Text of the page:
A few weeks ago Chris and I were invited to a traditional music and dance festival in the small town of Goryeong, just a 40 minute bus ride from Seongju. Goryeong is a super tiny town, but I am so surprised that it doesn’t make an appearance in more guide books, as it is filled to the brim with cultural and historic goodness. Goryeong was once the site of the Daegaya kingdom, and the city today is surrounded by hills that are covered in odd lumps. These lumps may give the hills the appearance of a sleeping dragon, but they are actually tombs, called Sunjangmyo, relics from a period where nobility was buried alongside their closest advisers, important goods, and even common people accompanying the nobles into the afterlife to care for their needs. These tombs date all the way back to around 42 CE, and so for a history nerd like myself, Goryeong was a must see!
The town has 3 amazing museums, one of which, the museum of Daegaya Royal Tomb, houses an incredibly detailed replica of the biggest tomb excavated. As the museum is shaped like the tomb itself, walking inside and on the walkways suspended above the replica really makes you feel like an archaeologist exploring a dig. One of the best parts about visiting Goryeong is the fact that you can walk up into the hills and explore the burial mounds. It really is quite a surreal experience, especially if you find yourself amongst the mounds on a cold and wet day like we did. The Daegaya museum is also impressive, housing a large range of pottery, weaponry, literature, art, and jewellery from the Daegaya era. Some of the gold pieces are so intricate that today’s goldsmiths still cannot understand how they were created.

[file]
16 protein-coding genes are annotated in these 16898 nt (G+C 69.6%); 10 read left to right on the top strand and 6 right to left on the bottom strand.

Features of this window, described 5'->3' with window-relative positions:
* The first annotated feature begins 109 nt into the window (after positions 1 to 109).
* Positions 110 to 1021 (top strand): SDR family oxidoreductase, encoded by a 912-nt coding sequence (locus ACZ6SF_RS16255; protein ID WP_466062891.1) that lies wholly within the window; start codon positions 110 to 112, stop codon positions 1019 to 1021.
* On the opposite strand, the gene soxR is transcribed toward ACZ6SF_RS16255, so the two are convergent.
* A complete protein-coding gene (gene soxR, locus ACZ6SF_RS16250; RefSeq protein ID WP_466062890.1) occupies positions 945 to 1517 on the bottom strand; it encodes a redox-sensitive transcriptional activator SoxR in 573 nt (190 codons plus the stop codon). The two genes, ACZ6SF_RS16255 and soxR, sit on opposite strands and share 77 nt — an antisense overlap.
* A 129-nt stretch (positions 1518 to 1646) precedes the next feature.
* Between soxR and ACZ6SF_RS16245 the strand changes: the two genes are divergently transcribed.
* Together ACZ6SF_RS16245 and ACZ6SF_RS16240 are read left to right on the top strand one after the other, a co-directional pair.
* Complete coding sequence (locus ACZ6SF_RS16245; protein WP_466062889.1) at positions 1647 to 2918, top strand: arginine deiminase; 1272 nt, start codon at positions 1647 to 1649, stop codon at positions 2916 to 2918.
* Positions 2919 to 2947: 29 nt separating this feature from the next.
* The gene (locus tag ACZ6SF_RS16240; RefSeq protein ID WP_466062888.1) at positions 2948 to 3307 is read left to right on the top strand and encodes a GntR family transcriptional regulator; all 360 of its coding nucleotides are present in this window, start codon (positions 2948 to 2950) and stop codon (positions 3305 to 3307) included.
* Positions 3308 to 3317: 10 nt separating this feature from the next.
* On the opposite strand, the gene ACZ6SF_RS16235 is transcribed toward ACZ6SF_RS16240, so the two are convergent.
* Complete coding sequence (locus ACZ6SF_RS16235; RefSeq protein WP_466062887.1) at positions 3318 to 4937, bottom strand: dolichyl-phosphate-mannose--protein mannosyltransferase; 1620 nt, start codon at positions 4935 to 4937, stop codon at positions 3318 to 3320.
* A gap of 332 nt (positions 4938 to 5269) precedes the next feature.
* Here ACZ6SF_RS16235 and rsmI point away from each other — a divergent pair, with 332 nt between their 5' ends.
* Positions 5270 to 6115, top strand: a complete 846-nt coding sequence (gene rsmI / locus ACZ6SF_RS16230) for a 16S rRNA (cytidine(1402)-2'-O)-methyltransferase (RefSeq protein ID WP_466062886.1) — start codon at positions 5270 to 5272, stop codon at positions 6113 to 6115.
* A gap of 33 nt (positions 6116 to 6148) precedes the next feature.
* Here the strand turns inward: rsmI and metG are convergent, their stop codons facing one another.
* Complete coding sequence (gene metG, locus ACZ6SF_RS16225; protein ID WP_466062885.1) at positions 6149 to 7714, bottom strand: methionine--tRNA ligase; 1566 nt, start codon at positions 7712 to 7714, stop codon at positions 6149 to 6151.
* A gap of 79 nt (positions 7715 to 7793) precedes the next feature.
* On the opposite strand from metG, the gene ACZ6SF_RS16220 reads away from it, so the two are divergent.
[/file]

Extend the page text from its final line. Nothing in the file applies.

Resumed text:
The third museum is the Ureuk Museum, and although we did not get to visit it on our trip, it is certainly on the bucket list for next time. Ureuk was a great musician and the inventor of the traditional Korean instrument called the Gayageum. This beautiful stringed instrument has the feel of a horizontal harp, and is one of my favourite instruments of all time!
We were lucky enough to take in the sound of Gayageums at the 94th Korea Maestro’s Music and Dance Concert that evening. The concert was exquisite, and included traditional dances of mourning and celebration, sword and fan dances. The dancers moved in such precise and subtle ways, their arms seeming to float above and around their bodies without effort. Even if you are not a dance fan, the costumes alone should get you excited to see Korean traditional dance! The Munhwanuri building that housed the concert is great to visit by itself, with a gorgeous theatre, and gardens to explore.
If you ever find yourself in South Korea, don’t only stick to Seoul and Busan. Make sure you wonder a little off the beaten track to Goryeong. You’ll definitely get your history and culture fix! Info: Goryeong tourism